I think you are being unreasonable.  The grading system seems to be very clearly laid out and she isn't doing what is required to complete the assignment.  I will concur with whatawagSBNy that it seems more reasonable to take some sort of deduction rather than giving a zero, but perhaps they have attempted to address this in another manner, such as giving her a few "freebies" or "strikes" where they don't deduct for a missing name, late, etc?

    I recall having a similar issue when I was a kid, and my mother/father would check my homework to make sure it was filed correctly in my notebook, had my name on it, etc.  Eventually I was able to move on to making these checks myself.

    One of the most valuable things I have learned over time IS the value of organization.  It's always possible to obtain knowledge -- you can read a book, use the Internet, ask someone, try it out, etc.  The real critical skill is being able to retrieve that amassed knowledge and then bring it to bear on a new problem that presents itself, so I do think the teachers have a point in making organization a part of the learning process.


     
  6. You have chosen to ignore posts from kiwigal. Show kiwigal's posts

    Re: Weight of homework on middle school grades

    I agree with MM and Enjar. I am a middle and high school teacher and I have a percentage of each term's grade that covers classwork/homework. That grade includes having each day's assignment complete and accessible in class, having all the required materials, etc. I make a concerted effort to assign HW that will inform the next day's classroom activities. When a child shows up without the HW or books (or a pencil or pen), it impacts his/her ability to get the most (or at times, anything) out of that class. So, yes, it is important that organization be counted as part of the grade. That said, I don't believe in an all or nothing approach. For example, I accept late HW, but do mark it down by a grade (e.g. A to A-) for each day's lateness.

    Organization is an important life skill, just like the ability to recall and synthesize information (like tests and quizzes assess). That's why all these things are a part of the learning experience. Just because one aspect may be harder for some than others doesn't mean it shouldn't "count", especially because there are concrete steps that can be taken to help students improve in these areas.

    If your daughter's organizational issues are too great to be solved by normal teacher or parent suggestions and checks, there are learning specialists who deal exclusively with organizational issues. Might be worth seeing if you can get a recommendation from a teacher, the principal, or fellow parent. Good luck to you and your daughter. If she can work through this, it sounds like she'll do brilliantly from here on out.
     
  7. You have chosen to ignore posts from GC1016. Show GC1016's posts

    Re: Weight of homework on middle school grades

    You know the situation and your child best, obviously, but I'd have to respectfully say that I can see some merit with this approach.  I honestly don't think it's too much to ask that homework be completed, in a student's posession, and labeled with his/her name.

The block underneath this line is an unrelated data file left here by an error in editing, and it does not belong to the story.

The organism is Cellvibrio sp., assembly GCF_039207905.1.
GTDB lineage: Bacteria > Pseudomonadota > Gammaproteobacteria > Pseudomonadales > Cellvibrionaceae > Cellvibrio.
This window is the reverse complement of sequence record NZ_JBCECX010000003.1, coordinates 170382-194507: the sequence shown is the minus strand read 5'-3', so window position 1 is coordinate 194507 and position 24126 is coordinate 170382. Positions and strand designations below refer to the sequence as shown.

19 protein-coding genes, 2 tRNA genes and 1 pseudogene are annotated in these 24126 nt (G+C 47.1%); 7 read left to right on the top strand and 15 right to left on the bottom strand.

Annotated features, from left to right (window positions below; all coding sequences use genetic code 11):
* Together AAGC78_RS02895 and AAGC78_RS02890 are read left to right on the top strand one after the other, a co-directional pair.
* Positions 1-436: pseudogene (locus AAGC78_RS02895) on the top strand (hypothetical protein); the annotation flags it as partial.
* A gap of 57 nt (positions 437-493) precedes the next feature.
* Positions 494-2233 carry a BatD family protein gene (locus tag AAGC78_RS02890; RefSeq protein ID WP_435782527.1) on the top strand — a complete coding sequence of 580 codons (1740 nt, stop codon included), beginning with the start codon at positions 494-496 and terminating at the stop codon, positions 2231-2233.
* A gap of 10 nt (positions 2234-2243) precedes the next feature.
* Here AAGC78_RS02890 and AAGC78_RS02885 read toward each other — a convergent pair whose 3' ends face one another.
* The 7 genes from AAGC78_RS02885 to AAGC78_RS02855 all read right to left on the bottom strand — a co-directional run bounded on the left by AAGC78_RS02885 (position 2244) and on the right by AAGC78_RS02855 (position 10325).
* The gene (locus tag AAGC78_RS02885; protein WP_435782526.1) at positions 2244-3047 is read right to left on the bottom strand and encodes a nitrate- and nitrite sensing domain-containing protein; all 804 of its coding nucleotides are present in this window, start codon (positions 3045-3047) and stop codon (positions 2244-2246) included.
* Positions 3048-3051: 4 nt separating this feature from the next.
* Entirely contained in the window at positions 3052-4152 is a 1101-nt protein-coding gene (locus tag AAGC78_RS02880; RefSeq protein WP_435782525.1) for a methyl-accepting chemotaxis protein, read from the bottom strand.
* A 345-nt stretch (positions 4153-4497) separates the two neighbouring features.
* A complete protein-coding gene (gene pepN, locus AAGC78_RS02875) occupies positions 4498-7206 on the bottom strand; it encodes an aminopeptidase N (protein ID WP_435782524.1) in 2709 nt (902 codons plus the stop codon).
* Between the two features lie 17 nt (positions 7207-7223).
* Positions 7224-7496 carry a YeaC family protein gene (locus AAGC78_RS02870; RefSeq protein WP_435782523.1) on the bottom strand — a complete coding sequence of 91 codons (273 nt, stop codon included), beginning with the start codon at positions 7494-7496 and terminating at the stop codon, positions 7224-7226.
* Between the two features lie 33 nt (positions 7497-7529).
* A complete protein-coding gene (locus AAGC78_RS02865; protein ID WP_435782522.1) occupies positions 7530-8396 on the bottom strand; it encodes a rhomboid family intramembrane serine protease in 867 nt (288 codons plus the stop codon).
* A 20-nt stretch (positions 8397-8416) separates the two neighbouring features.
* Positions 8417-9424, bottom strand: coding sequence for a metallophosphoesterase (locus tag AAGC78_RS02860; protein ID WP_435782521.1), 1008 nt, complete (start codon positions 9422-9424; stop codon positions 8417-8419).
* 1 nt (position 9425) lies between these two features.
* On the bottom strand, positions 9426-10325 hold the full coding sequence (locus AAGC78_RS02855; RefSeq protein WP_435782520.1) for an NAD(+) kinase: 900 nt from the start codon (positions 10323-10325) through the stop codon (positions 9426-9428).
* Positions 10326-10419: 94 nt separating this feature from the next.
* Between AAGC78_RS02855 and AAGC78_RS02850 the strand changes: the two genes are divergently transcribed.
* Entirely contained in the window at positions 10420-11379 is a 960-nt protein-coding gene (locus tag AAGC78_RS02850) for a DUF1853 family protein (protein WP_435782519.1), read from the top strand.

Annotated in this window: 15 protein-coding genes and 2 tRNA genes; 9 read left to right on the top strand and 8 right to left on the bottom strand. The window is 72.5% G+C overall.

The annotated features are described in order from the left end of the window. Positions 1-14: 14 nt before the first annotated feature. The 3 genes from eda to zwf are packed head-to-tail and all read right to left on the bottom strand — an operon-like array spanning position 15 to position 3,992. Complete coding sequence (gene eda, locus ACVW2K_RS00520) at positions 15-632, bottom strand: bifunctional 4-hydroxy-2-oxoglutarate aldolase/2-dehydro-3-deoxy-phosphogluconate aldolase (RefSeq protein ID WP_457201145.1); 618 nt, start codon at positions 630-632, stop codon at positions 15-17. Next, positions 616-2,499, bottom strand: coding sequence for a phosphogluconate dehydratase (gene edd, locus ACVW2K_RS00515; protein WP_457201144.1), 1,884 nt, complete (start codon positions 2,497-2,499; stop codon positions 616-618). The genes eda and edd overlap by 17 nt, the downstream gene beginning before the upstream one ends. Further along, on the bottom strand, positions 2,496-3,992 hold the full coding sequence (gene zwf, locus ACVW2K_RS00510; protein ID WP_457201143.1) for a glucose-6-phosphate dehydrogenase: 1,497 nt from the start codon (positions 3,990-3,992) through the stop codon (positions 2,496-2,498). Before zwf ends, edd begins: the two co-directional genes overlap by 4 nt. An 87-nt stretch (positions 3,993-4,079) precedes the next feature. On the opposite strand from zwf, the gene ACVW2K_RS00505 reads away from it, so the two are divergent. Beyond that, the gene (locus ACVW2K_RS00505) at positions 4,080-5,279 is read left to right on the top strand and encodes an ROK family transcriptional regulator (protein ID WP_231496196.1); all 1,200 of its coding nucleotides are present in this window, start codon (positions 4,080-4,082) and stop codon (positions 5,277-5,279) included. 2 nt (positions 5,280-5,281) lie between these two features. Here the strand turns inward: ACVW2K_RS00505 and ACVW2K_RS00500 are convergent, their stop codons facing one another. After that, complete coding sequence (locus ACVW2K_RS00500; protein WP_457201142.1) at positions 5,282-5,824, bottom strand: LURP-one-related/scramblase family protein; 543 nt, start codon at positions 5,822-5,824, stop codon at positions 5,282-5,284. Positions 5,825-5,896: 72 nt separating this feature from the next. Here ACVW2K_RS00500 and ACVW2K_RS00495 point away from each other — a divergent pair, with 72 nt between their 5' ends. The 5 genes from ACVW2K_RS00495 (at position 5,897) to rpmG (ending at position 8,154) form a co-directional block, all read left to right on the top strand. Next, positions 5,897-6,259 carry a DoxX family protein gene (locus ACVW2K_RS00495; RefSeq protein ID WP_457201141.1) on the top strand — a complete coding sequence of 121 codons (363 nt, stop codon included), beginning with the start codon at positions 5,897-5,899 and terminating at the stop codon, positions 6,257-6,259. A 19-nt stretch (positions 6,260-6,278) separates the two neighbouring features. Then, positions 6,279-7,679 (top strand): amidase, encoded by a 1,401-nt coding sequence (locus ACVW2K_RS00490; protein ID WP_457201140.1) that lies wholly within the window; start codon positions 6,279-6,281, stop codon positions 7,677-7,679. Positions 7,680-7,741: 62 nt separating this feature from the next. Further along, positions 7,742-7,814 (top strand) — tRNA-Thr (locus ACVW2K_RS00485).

I had a couple of teachers like this over the course of junior high and high school, and while I HATED it at the time, I have to say that a lot of my better work habits are a direct result of their "Tough, you're not getting any credit" approach. 

    Personally, I think the better part of valor would be to help your daughter learn that sometimes you get hard-*ss teachers (and bosses, clients, etc ...) and that these are The Rules for this class.  I'm not sure what benefit you'll get by lobbying to change the policy.  

    Standard caveats apply: my kid is still in utero, every situation is different, etc ... but do I think you're being unreasonable?  Nooo, I think you're being a good mom who's seeing her kid struggling and wants to help.  I just think that taking a long view of what's going to help her (when grades REALLY matter) might be better than intervening for a change in policy.   

     
  8. You have chosen to ignore posts from lemonmelon. Show lemonmelon's posts

    Re: Weight of homework on middle school grades

    I concur with previous posters about the importence of learning organization at a young age, as it is a lesson one will carry throughout one's life, into the workplace and almost every aspect of adult life. I also understand how incredibly difficult it can be to see your child struggle and suffer, and the natural urge as a mom to position yourself between her and that which is causing her distress. Perhaps instead of agitating for a change in policy, which doesn't sound like it will do much good and is probably annoying to her teachers, you could ask them to help get your daughter organized. She won't have been the first student they've encountered with this issue, and they probably have really great ideas they'd like to share with you. If your daughter is truly unable to organize to the point where it continues, despite her best efforts, to impact her grades, perhaps you could have her evaluated for learning disabilities. It's not uncommon for really smart kids to have unrecognized disabilities because they clearly grasp the material, ace every test ,or write brilliant papers. You could also, if you have the money, consider a place like Sylvan, which has a program specifically designed for homework assistance (http://tutoring.sylvanlearning.com/homework_help_programs.cfm). I personally took this course when I was a freshman in high school, and I still use a lot of the skills I learned there in my job now. I wouldn't wait to address the issue, or hope it straightens itself out -- 11 is young, but not too young to develop organizational skills. She sounds like a very good kid, and I wish you both the best.
     
  9. You have chosen to ignore posts from kargiver. Show kargiver's posts